The Monkey Time/Dancing In The Streets is where the party starts with purses on the floor and snakebite for fuel. Major Lance and Martha Reeves have never felt so free and uninhibited. There is no hint of insurrection here. They take on face value the exhortation to dance. It’s track three of ten and the band kick in properly for the first time. Helmer’s drumming keeps Laura’s piano sharp. She is definitely the focal point, taking the lead throughout, with LaBelle proclaiming encouragement. By the last minute, when the horns finally play the famous riff and the repeated “don’t forget The Motor City”, the girls have kicked off their shoes, let their hair down and are waving their arms above their heads.
Desiree is the secret teenage crush hidden in a private diary. An obscurity by The Charts, its place on the album seems odd, sandwiched between two big dance numbers, until you realise that Laura’s longest relationship, one lasting most of her adult life, was with Maria Desiderio. LaBelle are solemn and attentive as they cross their hearts and swear to die. Its quiet simplicity, just piano, vibraphone and voices, is its beauty.
You Really Got A Hold On Me is another signature tune for Tamla Motown and Smokey Robinson in particular, and was thrillingly covered by The Beatles no less. As such, it has a special place in every music lover’s heart. In 1973, it was a bold decision to do another version. Whereas Smokey just seemed to want a hug and Lennon was vulgar in his desire for sex, Laura and LaBelle begin with the confused kindling of first love. Then, hormones enraged by the relentless rhythm section, the ecstasy in the voices increase and there is no denying they are experiencing a collective sexual awakening. It’s a remarkable conclusion to side one. First up on side two, Spanish Harlem has the feel of a morning after. LaBelle’s role is performed by horns that maintain a discrete distance, as though they are birds in a tree outside, as Laura wakes with her Spanish rose, “with eyes as black as coal, that look down into my soul/And starts a fire there and then I lose control.” As Aretha had already proved, it’s a song that suits the female voice extremely well, and there is tone in Laura’s, a belief, as her heart opens up, like a flower blossoming, that tells us love is a miracle.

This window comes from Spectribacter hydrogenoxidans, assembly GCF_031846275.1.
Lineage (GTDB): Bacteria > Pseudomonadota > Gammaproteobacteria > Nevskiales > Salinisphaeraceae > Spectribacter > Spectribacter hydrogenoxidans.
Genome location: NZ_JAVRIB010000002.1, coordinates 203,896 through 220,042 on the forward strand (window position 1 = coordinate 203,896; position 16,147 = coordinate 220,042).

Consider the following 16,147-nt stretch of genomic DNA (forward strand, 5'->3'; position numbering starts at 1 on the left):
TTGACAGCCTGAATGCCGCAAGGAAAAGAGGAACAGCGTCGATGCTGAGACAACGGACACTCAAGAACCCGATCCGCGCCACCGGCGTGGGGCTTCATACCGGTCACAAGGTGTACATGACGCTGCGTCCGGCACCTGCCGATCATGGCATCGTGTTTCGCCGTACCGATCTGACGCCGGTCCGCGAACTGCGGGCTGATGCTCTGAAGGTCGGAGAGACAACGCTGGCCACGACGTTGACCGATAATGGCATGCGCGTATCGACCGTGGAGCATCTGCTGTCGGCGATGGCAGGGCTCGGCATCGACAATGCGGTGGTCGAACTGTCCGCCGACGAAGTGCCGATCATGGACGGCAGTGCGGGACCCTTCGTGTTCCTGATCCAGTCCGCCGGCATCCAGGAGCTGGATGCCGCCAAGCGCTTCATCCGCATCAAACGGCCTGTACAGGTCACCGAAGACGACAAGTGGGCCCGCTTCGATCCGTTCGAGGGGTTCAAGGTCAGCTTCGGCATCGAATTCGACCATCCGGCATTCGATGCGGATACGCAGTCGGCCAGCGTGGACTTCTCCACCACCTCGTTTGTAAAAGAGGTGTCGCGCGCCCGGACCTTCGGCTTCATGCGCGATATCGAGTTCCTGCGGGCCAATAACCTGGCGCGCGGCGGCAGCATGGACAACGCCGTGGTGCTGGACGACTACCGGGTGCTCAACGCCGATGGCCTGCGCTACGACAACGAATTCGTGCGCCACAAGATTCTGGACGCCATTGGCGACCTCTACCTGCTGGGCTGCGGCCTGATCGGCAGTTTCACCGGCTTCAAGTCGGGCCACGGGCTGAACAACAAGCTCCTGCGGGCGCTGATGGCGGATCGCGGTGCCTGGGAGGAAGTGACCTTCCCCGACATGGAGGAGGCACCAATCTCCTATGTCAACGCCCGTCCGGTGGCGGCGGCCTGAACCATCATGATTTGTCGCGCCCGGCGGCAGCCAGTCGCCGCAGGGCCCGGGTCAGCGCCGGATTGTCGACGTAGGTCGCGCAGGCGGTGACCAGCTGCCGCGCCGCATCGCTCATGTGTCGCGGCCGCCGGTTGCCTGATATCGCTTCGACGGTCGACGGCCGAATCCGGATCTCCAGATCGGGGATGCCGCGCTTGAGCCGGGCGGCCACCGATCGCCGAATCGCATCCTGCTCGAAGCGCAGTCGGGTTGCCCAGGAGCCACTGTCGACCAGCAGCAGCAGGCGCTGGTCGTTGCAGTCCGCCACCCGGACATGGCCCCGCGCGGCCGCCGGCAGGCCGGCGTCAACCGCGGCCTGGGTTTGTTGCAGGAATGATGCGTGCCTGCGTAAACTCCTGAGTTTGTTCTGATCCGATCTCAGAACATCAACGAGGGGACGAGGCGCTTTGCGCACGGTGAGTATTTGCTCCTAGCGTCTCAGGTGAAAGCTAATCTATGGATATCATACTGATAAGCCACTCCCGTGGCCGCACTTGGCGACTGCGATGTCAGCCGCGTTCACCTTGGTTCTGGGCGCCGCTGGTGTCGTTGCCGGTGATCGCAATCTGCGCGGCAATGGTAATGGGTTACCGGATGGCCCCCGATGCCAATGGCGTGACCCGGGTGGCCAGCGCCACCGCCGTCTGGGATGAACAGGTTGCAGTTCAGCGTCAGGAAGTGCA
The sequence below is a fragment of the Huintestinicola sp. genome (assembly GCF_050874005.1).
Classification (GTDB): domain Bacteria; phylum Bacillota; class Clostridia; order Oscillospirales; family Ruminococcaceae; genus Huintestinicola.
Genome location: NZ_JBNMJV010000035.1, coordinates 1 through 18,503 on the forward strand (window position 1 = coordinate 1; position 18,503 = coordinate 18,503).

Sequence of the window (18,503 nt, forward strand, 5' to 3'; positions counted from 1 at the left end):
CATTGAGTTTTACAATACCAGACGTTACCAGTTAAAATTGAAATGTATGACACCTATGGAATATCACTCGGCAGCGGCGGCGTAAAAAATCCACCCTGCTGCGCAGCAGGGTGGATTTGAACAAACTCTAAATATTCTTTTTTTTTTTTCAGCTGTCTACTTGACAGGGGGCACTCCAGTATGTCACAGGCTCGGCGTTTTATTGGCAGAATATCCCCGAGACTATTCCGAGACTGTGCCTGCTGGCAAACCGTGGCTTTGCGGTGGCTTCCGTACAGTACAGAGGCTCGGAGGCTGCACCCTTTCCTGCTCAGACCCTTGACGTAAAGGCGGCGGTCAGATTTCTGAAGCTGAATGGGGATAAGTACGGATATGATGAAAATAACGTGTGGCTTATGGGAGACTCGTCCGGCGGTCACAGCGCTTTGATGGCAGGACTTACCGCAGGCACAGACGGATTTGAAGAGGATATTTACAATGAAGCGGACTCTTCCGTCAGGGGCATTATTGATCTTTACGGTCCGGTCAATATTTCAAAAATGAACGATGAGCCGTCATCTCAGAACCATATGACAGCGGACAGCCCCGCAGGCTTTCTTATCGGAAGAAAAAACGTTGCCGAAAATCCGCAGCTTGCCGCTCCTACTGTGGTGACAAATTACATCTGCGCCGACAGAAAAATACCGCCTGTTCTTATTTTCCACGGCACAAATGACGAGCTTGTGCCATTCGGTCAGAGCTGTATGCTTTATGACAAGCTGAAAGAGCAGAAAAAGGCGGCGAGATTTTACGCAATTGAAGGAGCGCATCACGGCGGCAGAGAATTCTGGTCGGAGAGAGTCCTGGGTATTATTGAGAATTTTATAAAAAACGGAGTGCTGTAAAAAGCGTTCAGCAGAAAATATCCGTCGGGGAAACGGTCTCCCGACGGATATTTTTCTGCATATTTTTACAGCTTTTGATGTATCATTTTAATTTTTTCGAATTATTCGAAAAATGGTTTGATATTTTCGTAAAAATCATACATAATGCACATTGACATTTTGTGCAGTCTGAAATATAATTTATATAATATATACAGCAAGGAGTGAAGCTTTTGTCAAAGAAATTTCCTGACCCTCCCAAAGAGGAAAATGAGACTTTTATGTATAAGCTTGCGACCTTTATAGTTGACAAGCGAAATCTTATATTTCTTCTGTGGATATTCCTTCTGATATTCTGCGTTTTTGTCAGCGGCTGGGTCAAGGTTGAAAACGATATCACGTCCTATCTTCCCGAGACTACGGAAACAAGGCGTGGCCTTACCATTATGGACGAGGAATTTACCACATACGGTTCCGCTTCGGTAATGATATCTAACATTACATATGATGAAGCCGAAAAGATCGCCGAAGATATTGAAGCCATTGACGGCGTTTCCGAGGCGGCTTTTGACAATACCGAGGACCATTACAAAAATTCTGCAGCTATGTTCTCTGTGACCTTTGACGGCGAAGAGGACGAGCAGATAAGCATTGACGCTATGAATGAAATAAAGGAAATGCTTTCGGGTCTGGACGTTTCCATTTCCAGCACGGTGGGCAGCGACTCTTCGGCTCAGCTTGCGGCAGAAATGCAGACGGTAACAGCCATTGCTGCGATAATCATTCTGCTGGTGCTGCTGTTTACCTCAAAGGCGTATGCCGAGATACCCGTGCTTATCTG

Within one more heartbeat, another boy catches her eye. Jimmy Mack is free, relaxed and glad to be alive. The groove rolls around the piano just as the LaBelle’s backing ‘woo’s envelope the lead voice and, again, the handclaps take us to the street corners of the Bronx. The Wind is the oldest song, a doo-wop classic by Nolan Strong and the Diablos, released when Laura was a child. They treat it with respect, the voices harmonising beautifully, anchored by a quiet piano and vibraphone. It’s nostalgic about a lost love, a wistful daydream before the big finish.
Nowhere To Run, a third Martha Reeves and The Vandellas song, is a tour de force. The Motown original is centred on the rhythm section of Bennie Benjamin and James Jefferson. Baker’s bass pops and squirms as brightly as Jefferson’s and tambourine and handclaps solidify the beat, but, on this version, it’s the vocals that steal the limelight. The song is stretched to double its length by inventive harmonising of the title phrase, spinning with delight rather than twisting with the paranoia of the words themselves. The effect is hypnotic. The finale is the title track, a song of heartbreak originally by the girl group The Royalettes. It is entirely built around Laura’s emotional range from hushed sorrow to a roaring grief, LaBelle matching her all the way, cushioned by a sensitive string arrangement and Laura’s own piano.